In addition to the above, at the same time the computer reservations systems (CRSs) used by travel agencies owned by United Airlines (Apollo) and Continental Airlines (System One) disabled automated ticketing for Southwest travel. Southwest decided to counter this by introducing 'ticketless' travel, introduced its own CRS for very high volume travel agencies (TAs), and other effective ticket delivery systems for other customers. In fact, because of its ouster from the traditional distribution system, the Company's resourcefulness enabled it to develop its own new system which helped it lower the costs further in the long-term.
What comes across is a pattern of thriving under adversity. I believe that Southwest is this strong today because it was bullied by the competitors, not unlike how David became David because of Goliath. And given this institutional spirit, adverse conditions would be beneficial for Southwest's strength as it would come out stronger.
Conservatism: Manage Good Times To Prepare For The Bad Times
“My employees know that if anybody talked about seat market share I would punch their nose. I would rather have a 5% market share and be profitable rather than have a 90% market share and be unprofitable… We decided that while we may have a Maverick marketing image in the marketplace, we will maintain a very conservative financial structure to ensure our survival.” - Herb Kelleher
Discipline and conservatism in the financial policy and is a major pillar on which the Southwest empire rests. Despite more than four decades of consistent profitability, the strategy continues to be expansion within means and within its circle of competence. Southwest only expands to markets where they believe they can implement their strategy, and have never over-extended themselves. They had no international flights till after 2010! This uncommon discipline allowed them to expand and take profitable market share in both benign and difficult conditions. For example, when the airline market was reeling from 2001 to 2005 as a result of 9/11 (one of the worst periods of airline distress) and generated losses in excess of $5 billion, Southwest continued to remain profitable and actually increased the passengers carried by a 5% CAGR and the fleet size by 90 planes!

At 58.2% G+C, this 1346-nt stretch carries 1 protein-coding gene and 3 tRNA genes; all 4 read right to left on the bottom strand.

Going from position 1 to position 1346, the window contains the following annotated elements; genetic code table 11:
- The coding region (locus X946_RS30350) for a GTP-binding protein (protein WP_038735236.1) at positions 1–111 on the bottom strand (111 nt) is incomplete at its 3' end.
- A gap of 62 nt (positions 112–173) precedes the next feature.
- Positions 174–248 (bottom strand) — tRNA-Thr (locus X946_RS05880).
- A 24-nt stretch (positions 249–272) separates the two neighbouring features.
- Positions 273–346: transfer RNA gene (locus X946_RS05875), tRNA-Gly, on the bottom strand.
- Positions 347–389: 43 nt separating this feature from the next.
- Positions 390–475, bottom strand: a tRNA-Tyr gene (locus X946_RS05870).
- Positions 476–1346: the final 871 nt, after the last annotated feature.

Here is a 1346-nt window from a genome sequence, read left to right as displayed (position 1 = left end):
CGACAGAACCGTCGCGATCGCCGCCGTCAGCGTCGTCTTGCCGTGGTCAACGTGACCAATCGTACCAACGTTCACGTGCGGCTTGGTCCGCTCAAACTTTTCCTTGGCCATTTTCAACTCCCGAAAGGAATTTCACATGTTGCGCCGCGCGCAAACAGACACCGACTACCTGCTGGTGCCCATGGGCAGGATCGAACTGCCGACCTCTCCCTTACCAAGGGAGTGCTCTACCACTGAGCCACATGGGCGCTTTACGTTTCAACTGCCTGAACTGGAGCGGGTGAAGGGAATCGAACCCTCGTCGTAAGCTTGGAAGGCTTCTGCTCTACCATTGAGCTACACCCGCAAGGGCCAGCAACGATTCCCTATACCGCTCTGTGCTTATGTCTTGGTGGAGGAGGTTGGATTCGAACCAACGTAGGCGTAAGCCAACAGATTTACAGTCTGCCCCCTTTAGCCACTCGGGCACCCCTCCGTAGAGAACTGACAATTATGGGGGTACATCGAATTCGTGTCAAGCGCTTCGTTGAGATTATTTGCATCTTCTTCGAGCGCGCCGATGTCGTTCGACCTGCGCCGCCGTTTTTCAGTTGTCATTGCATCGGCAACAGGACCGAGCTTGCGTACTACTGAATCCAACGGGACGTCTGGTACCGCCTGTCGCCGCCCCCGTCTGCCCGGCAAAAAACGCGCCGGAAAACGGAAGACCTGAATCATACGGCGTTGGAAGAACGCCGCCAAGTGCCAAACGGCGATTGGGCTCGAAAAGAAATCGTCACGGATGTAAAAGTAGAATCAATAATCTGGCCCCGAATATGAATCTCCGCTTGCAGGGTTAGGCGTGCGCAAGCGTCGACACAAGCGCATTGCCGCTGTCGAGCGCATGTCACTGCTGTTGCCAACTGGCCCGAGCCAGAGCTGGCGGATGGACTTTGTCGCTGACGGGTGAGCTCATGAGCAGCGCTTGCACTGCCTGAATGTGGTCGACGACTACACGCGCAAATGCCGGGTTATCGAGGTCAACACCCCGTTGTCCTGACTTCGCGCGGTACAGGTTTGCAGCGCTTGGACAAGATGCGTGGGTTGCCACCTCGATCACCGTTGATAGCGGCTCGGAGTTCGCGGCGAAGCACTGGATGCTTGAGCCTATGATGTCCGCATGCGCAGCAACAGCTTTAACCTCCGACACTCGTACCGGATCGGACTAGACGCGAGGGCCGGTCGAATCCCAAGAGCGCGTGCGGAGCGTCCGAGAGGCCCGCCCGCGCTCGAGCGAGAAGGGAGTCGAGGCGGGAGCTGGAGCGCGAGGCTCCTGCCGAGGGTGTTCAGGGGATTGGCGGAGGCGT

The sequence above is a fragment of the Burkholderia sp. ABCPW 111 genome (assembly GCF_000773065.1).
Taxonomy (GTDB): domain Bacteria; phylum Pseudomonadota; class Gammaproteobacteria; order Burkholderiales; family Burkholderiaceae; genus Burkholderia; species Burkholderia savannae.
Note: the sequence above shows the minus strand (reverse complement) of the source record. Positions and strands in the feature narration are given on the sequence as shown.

The focus on growth is better evident from the table above. From 1993 to 2016, revenues have grown at a healthy annual pace of 10%. The entire growth is primarily driven by the addition of airplanes, while the fare increase has been small. The extremely low operating expense increase driven by multiple initiatives and motivated employees are an important competitive strength as discussed previously. Throughout the entire period, the Company has maintained a very conservative capital structure, and the debt to equity has never been above 100%.
The graph below indicates the movement in margins and returns on equity over the prior ten years. The low margins and returns in the early part of the last decade was a result of the Great Recession and uncertainty from and high oil prices.
However, a couple of developments in this decade indicate that the future of the airline industry could potentially be quite different. First, the slew of bankruptcies and consolidation among the airlines has greatly reduced the capacity in the industry. This is evident from the very high load factors observed across the industry (>80%) over the last few years, highest in the last two decades.